Pentagon Says It's Postponing Trump's Military Parade - NBC Connecticut
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Pentagon Says It's Postponing Trump's Military Parade

The cost includes security, transportation of parade assets, aircraft, as well as temporary duty for troops

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    What to Know

    • An initial estimate last month pegged the prospective cost for the parade at $12 million

    • The ceremony is said to be largely inspired by Trump's front-row seat at France's Bastille Day military parade in Paris

    • The U.S. has not held a major military parade in Washington since 1991 to mark the end of Operation Desert Storm

    The Pentagon said in a Thursday statement that it would "explore opportunities" in 2019 for President Donald Trump's military parade that originally had been set for November of this year.

    That development came just hours after CNBC reported that the parade had been shaping up to cost $80 million more than initially estimated.

    The Department of Defense and its interagency partners had updated their perspective cost estimates for the parade, a U.S. defense official with firsthand knowledge of the assessment had told CNBC. The official spoke on the condition of anonymity.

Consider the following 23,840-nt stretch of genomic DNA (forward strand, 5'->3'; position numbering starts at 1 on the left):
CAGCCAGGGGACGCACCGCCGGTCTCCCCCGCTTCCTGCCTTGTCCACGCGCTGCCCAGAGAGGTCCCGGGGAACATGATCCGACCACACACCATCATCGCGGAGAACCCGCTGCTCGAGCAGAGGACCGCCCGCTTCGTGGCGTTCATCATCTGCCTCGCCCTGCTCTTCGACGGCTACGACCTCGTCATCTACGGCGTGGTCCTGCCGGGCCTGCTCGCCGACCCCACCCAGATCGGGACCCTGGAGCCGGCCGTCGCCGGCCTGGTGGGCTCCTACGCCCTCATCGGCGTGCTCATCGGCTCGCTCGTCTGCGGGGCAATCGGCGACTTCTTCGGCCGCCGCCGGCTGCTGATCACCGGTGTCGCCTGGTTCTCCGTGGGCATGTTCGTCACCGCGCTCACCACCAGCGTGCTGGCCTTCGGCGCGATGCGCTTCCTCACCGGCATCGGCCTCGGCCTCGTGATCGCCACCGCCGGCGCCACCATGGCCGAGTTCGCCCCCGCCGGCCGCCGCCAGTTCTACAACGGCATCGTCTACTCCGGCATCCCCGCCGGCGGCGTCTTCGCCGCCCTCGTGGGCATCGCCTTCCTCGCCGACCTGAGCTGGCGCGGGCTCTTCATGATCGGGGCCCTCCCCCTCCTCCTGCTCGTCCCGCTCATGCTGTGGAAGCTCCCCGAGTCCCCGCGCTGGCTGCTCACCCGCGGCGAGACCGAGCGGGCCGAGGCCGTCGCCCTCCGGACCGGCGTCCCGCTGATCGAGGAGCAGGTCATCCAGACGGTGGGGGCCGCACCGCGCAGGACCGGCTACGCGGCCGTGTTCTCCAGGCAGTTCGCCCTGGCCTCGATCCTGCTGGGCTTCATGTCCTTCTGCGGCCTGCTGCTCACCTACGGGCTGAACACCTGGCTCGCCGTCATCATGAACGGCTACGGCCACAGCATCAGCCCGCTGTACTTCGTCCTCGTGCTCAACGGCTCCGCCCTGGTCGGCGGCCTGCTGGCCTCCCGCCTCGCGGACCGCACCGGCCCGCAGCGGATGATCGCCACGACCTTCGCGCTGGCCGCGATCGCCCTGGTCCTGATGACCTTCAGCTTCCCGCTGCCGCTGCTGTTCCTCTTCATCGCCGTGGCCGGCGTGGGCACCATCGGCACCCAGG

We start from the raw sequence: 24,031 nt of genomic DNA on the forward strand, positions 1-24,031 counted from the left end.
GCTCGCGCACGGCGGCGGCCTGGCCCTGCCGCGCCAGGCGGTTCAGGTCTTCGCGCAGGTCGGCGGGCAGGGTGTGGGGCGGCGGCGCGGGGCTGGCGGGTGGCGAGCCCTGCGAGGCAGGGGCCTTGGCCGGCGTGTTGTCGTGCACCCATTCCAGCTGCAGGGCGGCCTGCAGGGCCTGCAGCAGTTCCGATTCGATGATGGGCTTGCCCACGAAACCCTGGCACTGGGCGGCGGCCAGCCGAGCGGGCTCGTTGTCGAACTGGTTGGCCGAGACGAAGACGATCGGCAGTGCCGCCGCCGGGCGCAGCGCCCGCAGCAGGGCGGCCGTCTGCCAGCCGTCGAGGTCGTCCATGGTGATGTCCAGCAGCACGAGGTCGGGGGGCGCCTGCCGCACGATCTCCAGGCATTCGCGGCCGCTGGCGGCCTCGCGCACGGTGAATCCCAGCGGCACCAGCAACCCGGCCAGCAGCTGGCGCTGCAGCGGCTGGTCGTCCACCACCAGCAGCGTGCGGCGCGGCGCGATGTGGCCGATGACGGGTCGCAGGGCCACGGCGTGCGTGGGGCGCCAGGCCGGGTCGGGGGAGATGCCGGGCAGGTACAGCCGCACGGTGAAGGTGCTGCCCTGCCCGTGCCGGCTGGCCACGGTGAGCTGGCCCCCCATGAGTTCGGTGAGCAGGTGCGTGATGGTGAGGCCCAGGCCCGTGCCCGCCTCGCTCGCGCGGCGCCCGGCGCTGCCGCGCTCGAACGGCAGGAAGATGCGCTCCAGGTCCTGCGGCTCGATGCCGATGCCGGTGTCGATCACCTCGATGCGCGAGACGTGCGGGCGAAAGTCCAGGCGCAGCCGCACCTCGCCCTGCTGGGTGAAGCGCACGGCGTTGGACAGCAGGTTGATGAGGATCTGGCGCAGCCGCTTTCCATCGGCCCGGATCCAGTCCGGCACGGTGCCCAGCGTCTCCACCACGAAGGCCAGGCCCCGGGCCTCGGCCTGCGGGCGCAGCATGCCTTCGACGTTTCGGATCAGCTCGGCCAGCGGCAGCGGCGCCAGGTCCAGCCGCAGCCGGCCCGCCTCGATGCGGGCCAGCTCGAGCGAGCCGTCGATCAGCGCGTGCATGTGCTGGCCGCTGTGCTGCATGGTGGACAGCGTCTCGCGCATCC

The parade, originally slated for Nov. 10, had been estimated to cost $92 million, the official said. The figure consisted of $50 million from the Pentagon and $42 million from interagency partners such as the Department of Homeland Security. An initial estimate last month pegged the prospective cost for the parade at $12 million.

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    That $92 million cost estimate included security, transportation of parade assets, aircraft, as well as temporary duty for troops. The official also noted that, while the size and scope of the military parade can still shift, the plans included approximately eight tanks, as well as other armored vehicles, including Bradleys, Strykers and M113s.

    Here's the statement from Defense Department Spokesman Col. Rob Manning:

    "The Department of Defense and White House have been planning a parade to honor America's military veterans and commemorate the centennial of World War I. We originally targeted November 10, 2018 for this event but have now agreed to explore opportunities in 2019."

    This story first appeared on CNBC.com. More from CNBC: